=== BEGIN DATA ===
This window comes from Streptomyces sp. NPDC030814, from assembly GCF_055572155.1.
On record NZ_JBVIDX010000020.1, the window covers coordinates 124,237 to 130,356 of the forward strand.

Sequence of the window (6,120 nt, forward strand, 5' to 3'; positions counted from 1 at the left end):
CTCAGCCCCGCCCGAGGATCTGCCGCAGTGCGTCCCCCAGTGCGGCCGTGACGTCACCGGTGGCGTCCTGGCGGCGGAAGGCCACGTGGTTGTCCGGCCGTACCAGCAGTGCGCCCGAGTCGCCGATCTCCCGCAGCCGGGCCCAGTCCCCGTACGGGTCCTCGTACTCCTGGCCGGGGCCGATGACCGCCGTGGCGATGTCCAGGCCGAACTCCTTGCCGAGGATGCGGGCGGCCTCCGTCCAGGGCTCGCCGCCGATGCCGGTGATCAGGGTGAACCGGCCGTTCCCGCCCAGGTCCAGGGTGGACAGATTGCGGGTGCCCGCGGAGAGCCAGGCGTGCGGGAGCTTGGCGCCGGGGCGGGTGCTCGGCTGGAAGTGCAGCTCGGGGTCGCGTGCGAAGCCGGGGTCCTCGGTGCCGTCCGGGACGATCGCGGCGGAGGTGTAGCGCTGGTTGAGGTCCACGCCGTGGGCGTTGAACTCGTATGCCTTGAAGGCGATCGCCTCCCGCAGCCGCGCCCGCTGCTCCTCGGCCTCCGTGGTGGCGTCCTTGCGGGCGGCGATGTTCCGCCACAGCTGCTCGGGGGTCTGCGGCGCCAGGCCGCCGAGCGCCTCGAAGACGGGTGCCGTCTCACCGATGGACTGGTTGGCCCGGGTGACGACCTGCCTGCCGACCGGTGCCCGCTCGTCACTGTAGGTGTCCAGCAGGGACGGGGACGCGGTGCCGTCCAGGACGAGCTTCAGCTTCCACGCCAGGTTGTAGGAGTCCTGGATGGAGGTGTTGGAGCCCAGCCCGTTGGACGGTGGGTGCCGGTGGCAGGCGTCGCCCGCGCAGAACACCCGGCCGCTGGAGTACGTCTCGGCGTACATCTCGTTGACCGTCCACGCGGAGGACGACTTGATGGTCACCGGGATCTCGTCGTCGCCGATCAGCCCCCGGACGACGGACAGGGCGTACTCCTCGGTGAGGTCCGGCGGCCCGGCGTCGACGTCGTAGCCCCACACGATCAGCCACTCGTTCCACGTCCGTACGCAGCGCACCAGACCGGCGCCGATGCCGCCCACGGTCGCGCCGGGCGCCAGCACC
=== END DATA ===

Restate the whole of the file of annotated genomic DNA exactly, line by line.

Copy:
This window comes from Streptomyces sp. NPDC030814, from assembly GCF_055572155.1.
On record NZ_JBVIDX010000020.1, the window covers coordinates 124,237 to 130,356 of the forward strand.

Sequence of the window (6,120 nt, forward strand, 5' to 3'; positions counted from 1 at the left end):
CTCAGCCCCGCCCGAGGATCTGCCGCAGTGCGTCCCCCAGTGCGGCCGTGACGTCACCGGTGGCGTCCTGGCGGCGGAAGGCCACGTGGTTGTCCGGCCGTACCAGCAGTGCGCCCGAGTCGCCGATCTCCCGCAGCCGGGCCCAGTCCCCGTACGGGTCCTCGTACTCCTGGCCGGGGCCGATGACCGCCGTGGCGATGTCCAGGCCGAACTCCTTGCCGAGGATGCGGGCGGCCTCCGTCCAGGGCTCGCCGCCGATGCCGGTGATCAGGGTGAACCGGCCGTTCCCGCCCAGGTCCAGGGTGGACAGATTGCGGGTGCCCGCGGAGAGCCAGGCGTGCGGGAGCTTGGCGCCGGGGCGGGTGCTCGGCTGGAAGTGCAGCTCGGGGTCGCGTGCGAAGCCGGGGTCCTCGGTGCCGTCCGGGACGATCGCGGCGGAGGTGTAGCGCTGGTTGAGGTCCACGCCGTGGGCGTTGAACTCGTATGCCTTGAAGGCGATCGCCTCCCGCAGCCGCGCCCGCTGCTCCTCGGCCTCCGTGGTGGCGTCCTTGCGGGCGGCGATGTTCCGCCACAGCTGCTCGGGGGTCTGCGGCGCCAGGCCGCCGAGCGCCTCGAAGACGGGTGCCGTCTCACCGATGGACTGGTTGGCCCGGGTGACGACCTGCCTGCCGACCGGTGCCCGCTCGTCACTGTAGGTGTCCAGCAGGGACGGGGACGCGGTGCCGTCCAGGACGAGCTTCAGCTTCCACGCCAGGTTGTAGGAGTCCTGGATGGAGGTGTTGGAGCCCAGCCCGTTGGACGGTGGGTGCCGGTGGCAGGCGTCGCCCGCGCAGAACACCCGGCCGCTGGAGTACGTCTCGGCGTACATCTCGTTGACCGTCCACGCGGAGGACGACTTGATGGTCACCGGGATCTCGTCGTCGCCGATCAGCCCCCGGACGACGGACAGGGCGTACTCCTCGGTGAGGTCCGGCGGCCCGGCGTCGACGTCGTAGCCCCACACGATCAGCCACTCGTTCCACGTCCGTACGCAGCGCACCAGACCGGCGCCGATGCCGCCCACGGTCGCGCCGGGCGCCAGCACC